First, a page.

Thursday, July 9, 2009

Ron Charles Reviews Laurie Sheck’s Debut

Generally, I don’t post about other reviews, particularly those appearing in the major papers, because I know you’ll find them on your own if you’re interested. Ron Charles’s recent review in the Washington Post of Laurie Sheck’s debut novel, A Monster’s Notes, is so compelling, however, that I feel an unusual need to cite to it. Charles describes A Monster’s Notes as “a baffling 500-page book” composed of “thousands of little scraps stitched together: bits of letters, journal entries, newspaper clippings, marginalia, interviews, dreams, lists, Web pages, lesson plans and translated passages, full of additions and words x'd out.”

It sounds like a challenging read:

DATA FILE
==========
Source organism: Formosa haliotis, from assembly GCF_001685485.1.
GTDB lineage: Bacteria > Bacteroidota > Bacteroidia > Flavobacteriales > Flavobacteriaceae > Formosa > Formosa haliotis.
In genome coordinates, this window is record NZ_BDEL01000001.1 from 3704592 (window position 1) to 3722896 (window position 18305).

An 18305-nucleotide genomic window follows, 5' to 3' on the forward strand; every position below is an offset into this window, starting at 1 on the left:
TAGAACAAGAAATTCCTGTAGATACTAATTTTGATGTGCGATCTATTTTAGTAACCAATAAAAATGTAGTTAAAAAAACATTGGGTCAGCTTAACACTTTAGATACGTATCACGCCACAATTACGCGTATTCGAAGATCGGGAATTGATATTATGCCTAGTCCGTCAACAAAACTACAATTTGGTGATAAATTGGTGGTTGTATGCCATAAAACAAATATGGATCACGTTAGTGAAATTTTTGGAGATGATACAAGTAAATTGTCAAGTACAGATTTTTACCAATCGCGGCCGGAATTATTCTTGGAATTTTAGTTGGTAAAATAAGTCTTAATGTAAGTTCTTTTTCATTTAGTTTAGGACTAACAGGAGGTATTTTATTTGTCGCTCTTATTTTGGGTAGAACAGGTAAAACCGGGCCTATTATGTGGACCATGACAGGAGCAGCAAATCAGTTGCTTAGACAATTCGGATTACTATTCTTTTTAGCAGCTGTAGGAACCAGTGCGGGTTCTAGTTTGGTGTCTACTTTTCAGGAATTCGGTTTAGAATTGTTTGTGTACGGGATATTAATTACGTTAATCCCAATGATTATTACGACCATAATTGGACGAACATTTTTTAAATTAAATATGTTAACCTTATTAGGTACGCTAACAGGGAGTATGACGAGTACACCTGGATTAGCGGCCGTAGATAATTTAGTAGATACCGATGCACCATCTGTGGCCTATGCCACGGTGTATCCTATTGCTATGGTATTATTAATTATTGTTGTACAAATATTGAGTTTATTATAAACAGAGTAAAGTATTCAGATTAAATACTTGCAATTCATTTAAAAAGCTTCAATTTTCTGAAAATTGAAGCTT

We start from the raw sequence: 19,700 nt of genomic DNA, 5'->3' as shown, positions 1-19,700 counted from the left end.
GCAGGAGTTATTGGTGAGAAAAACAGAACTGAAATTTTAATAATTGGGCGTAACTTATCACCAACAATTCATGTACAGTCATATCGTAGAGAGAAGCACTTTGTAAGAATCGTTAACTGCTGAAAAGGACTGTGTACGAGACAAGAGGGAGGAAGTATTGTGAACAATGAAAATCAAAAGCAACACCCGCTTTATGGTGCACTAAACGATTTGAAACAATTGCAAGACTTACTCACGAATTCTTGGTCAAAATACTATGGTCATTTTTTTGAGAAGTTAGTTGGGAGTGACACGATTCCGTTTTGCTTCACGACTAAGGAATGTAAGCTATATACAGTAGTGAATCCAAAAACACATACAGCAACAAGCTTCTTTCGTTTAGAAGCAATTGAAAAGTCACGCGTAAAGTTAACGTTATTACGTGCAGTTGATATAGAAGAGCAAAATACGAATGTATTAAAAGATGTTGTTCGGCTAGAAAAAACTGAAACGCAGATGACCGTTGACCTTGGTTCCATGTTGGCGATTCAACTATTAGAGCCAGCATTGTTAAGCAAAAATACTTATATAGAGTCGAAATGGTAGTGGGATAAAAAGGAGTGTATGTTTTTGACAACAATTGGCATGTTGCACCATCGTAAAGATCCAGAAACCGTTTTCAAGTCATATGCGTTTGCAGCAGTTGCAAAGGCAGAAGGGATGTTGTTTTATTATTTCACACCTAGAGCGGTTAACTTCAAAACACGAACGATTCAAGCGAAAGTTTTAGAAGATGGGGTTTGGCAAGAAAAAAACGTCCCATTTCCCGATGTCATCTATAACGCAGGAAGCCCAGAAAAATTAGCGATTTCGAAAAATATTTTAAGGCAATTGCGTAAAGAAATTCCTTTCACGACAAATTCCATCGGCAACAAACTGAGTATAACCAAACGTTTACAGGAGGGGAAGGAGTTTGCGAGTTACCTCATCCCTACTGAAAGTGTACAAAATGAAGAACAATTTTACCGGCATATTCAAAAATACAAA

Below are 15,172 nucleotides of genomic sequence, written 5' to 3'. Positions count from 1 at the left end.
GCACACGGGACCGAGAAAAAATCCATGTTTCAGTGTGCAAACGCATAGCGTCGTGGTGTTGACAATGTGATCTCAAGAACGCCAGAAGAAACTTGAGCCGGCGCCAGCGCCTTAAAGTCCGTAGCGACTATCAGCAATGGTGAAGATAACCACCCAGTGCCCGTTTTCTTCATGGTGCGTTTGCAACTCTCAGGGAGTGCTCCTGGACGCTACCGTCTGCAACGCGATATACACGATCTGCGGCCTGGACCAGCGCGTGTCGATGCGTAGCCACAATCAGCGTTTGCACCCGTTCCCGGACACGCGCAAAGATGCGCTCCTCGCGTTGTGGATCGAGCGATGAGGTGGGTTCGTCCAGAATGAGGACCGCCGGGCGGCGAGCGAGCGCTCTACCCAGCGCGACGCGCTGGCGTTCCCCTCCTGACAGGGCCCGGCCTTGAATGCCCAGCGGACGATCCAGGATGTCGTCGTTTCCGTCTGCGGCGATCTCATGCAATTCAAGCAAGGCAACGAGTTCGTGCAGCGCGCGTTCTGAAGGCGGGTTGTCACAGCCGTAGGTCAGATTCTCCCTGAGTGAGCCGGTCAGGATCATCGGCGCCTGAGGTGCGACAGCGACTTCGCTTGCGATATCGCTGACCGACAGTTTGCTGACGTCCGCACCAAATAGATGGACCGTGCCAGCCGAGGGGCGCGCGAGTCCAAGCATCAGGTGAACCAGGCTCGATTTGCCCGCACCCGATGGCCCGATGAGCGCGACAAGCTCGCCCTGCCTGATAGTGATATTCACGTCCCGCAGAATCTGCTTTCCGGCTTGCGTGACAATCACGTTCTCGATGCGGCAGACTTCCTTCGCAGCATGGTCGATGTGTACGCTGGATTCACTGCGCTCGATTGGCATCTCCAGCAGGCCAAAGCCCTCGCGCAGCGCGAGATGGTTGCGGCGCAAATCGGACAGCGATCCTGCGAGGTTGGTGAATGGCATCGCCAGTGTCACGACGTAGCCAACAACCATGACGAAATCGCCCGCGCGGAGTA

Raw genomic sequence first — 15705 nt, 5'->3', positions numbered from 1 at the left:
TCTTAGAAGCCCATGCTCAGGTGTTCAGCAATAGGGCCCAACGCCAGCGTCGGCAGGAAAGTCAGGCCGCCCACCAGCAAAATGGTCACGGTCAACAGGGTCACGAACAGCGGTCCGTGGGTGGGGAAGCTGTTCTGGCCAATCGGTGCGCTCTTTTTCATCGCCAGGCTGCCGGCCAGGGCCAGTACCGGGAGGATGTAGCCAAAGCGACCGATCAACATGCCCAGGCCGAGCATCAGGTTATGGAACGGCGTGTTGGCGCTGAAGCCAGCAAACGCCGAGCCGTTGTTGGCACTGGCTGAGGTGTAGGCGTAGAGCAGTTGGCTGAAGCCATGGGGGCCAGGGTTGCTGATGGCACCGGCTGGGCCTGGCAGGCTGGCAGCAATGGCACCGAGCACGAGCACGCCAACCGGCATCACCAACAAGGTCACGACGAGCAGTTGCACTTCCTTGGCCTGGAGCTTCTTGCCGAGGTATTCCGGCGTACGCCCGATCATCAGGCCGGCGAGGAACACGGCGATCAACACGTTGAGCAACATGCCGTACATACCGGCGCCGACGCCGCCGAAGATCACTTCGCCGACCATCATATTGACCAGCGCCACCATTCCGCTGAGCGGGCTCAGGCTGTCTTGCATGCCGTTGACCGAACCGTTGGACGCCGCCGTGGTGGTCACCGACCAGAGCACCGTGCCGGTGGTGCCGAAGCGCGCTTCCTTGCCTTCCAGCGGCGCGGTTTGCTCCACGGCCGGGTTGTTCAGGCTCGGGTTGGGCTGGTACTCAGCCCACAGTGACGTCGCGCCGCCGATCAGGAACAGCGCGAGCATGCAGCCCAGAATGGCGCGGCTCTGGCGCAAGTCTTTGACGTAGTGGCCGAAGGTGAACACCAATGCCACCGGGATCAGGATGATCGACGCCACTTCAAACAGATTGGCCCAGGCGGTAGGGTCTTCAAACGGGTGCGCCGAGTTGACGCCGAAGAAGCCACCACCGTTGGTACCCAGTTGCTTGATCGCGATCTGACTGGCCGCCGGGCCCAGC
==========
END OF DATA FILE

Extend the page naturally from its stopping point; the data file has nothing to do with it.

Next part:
[A Monster’s Notes is] a fire hose of erudition that sprays out allusions to 3,000 years of history, science, philosophy and literature, the kind of novel that keeps you chained to Wikipedia unless you're on a first-name basis with Boethius, Cao Xuequin, Dante, Marco Polo, Locke, Diogenes, Maimonides and especially the Romantic poets, along with their parents, lovers, children and pets. I'm sure somewhere there's a reader smart enough (or dishonest enough) to enjoy this novel in all its rich allusiveness, but I spent the entire ordeal lurching along about 50 IQ points behind.

The rest of the review is equally entertaining. I’m almost tempted to read the book.

3 comments:

Lit and Life said...

That sounds like quite a challenge!

Tina said...

Well now you've got me curious enough to go check it out. Thanks for the lead

Zibilee said...

This book does indeed sound very strange. I will have to check out the full review of this one.